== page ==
Jun 15, 2012
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Merchant Cash Advances as Alternative Business Funding

One of the hardest hit markets in the credit crunch of recent years has been the small and medium business owner. Many small and medium businesses have found that they simply cannot get approved for any kind of lending from their banks, and this is causing their businesses real, and in some cases fatal, funding difficulties. As more and more business are hit with drying lines of credit, merchant cash advances are becoming increasingly popular. An alternative to a bank loan, merchant cash advances can be more easily attained for businesses in certain markets – namely ones that process high numbers of transactions through debit/credit card payments. Merchant cash advances are not deemed to be loans, and as such are not regulated as loans, so businesses need to be wary before entering in to any agreements. That being said, many business owners are finding that desperate times call for desperate measures, and the merchant cash advance industry is flourishing. So what exactly is a merchant cash advance?

What is a Merchant Cash Advance?

Very simply, a merchant cash advance is an up-front lump sum payment in exchange for a percentage of future sales processed by debit or credit card. A small business, for example a family restaurant, may find that they have cash flow issues and cannot get any lending from their bank or credit institution. They approach a merchant cash advance company that agrees to give them a lump sum, let’s say $10,000. In return, the restaurant agrees that a percentage of all credit or debit card payments go straight to the cash advance company until they have paid an agreed amount, e.g. $12500. Depending on the agreement and level of turnover, the percentage per payment could be as low as 1-2% or as high as 20 – 25%. In most instances, the payment is arranged so that the card processing company splits the transaction amount between the retailer and the cash advance company. Once an agreed repayment amount is reached, the retailer reverts to receiving the full proceeds of their card payments.

What are the Benefits of a Merchant Cash Advance?

Merchant cash advances can be extremely beneficial for small companies. If a business cannot get a small business loan, or is informed that they have a poor credit history, then standard lending is not feasible. A cash advance company is more concerned about the processing volume of card transactions than they are with credit history. The small business benefits from access to cash, and from the absence of a fixed term repayment contract. If they have a particularly slow month, their repayments to the cash advance company are in turn proportionally lower, meaning there is far less of a burden for seasonal businesses. Similarly, the application process is often far simpler and less time consuming to complete. For the cash advance company, the greatest risk involves the company going under before the amount has been repaid. Depending on the risk of this happening, the amount requested, and effective “cost of credit”, will vary between applicants. Unlike a standard small business loan, the cash advance company does not have to worry about the business not meeting set repayments as they will receive a percentage on even the quietest days.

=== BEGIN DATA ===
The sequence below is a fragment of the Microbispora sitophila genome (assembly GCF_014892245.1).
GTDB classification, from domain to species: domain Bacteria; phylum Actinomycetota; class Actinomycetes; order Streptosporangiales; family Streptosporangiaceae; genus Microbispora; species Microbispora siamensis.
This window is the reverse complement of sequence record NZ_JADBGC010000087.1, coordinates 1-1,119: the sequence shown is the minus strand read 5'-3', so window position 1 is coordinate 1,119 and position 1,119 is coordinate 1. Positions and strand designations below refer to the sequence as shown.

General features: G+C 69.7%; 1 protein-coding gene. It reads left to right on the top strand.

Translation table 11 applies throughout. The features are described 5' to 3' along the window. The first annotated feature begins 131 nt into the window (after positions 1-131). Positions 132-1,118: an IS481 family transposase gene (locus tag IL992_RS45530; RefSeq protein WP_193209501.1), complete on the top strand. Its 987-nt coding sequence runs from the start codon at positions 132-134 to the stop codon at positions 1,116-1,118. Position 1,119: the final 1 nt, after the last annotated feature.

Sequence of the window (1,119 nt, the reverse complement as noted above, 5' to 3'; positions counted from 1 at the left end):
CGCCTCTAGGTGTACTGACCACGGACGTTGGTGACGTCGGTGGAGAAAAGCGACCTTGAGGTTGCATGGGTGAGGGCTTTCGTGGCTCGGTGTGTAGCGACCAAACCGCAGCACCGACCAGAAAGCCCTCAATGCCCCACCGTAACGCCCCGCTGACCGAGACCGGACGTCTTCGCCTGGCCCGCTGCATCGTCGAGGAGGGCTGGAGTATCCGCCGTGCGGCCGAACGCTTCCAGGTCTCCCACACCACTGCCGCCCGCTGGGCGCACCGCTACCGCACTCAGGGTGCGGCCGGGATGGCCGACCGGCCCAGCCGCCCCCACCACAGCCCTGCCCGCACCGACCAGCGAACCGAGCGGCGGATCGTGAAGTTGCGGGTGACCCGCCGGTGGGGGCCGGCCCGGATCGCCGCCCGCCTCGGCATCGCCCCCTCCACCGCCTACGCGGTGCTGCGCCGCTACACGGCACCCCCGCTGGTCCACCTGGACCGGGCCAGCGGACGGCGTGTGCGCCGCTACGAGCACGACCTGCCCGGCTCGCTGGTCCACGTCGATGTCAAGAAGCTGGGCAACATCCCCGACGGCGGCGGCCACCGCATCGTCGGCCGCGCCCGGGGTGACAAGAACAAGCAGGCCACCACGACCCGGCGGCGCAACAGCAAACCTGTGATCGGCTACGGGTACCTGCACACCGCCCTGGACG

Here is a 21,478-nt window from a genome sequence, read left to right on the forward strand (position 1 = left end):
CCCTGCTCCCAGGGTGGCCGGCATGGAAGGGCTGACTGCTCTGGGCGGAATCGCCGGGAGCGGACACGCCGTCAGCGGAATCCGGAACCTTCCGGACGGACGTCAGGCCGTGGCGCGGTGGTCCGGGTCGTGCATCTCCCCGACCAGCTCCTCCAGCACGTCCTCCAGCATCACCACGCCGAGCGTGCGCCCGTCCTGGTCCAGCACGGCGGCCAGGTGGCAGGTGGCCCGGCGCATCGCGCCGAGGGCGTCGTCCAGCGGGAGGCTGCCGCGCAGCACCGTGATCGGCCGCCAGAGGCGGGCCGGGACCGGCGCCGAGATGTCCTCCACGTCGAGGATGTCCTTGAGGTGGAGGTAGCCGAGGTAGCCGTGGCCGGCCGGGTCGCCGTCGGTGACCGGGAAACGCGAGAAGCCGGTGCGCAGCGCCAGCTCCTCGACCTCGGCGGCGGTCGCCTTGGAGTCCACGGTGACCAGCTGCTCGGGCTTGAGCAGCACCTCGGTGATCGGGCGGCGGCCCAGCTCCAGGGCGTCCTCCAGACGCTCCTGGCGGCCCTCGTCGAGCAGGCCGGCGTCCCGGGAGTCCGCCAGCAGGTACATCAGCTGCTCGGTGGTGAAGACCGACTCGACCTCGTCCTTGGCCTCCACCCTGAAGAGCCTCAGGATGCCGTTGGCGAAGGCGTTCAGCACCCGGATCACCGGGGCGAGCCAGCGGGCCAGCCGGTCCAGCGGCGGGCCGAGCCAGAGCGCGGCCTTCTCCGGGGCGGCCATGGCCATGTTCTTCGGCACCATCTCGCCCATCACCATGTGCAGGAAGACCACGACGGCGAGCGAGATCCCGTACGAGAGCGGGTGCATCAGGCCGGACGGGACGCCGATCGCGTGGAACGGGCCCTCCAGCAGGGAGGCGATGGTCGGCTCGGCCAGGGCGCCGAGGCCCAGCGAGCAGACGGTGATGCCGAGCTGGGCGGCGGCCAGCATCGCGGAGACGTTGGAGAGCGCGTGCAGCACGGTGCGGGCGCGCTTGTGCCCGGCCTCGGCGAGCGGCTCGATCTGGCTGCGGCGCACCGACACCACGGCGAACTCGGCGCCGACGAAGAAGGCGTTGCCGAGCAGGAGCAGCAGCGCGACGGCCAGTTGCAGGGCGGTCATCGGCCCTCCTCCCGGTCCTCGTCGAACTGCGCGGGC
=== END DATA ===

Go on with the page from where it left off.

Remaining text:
What are the Drawbacks of a Merchant Cash Advance?

Merchant cash advances are considered sales and not loans – i.e. the cash advance company is buying a set amount of future sales. This means that the typical usury laws – that is the laws governing what percentage can be charged on amounts forwarded – do not apply. As a result, merchant cash advance companies can charge fees that would be quite in excess of that of a comparable bank loan. Similarly, because the cash advance is not deemed to be a loan, it is not deemed to be discharged under bankruptcy proceedings. This means that a business owner or business that has been declared bankrupt can still be legally pursued for any outstanding debt in respect of a merchant cash advance. The cash advance company also faces potential inflation losses. If a company’s trade is considerably slower than predicted, it may take far longer than anticipated for the cash advance to be repaid, and this could impact on the net profit for the cash advance company.

Are Merchant Cash Advances a Viable Source of Funding?

Not only are they a viable source of funding, but for many small businesses and start-up companies they are the only source of funding available. Merchant cash advances are a very real and legitimate method of accessing lines of credit when options are limited. The problem is that there is little to no authoritative regulation in place to govern this type of funding. As a result, cash advance companies can draw up complicated and restrictive contracts heavily weighted in their favor, and the retailer has little protection in the event of any dispute. There are a core group of experienced cash advance companies that specialize in merchant cash advances, and they take great pride in their business. However, there are just as many unscrupulous companies that are simply trying to cash in on an increasingly popular financial product. Anyone looking to avail of a merchant cash advance should take the time to research the company they enter into agreement with, and should also have the agreement read over by their solicitor before signing anything.

Merchant cash advances can be extremely beneficial to both parties if used appropriately, and as more customers go cashless, more companies will see the benefit of providing cash advances. While some stricter regulation on the matter would be welcome, businesses can still protect themselves by only entering into an agreement that they have carefully researched and understood.

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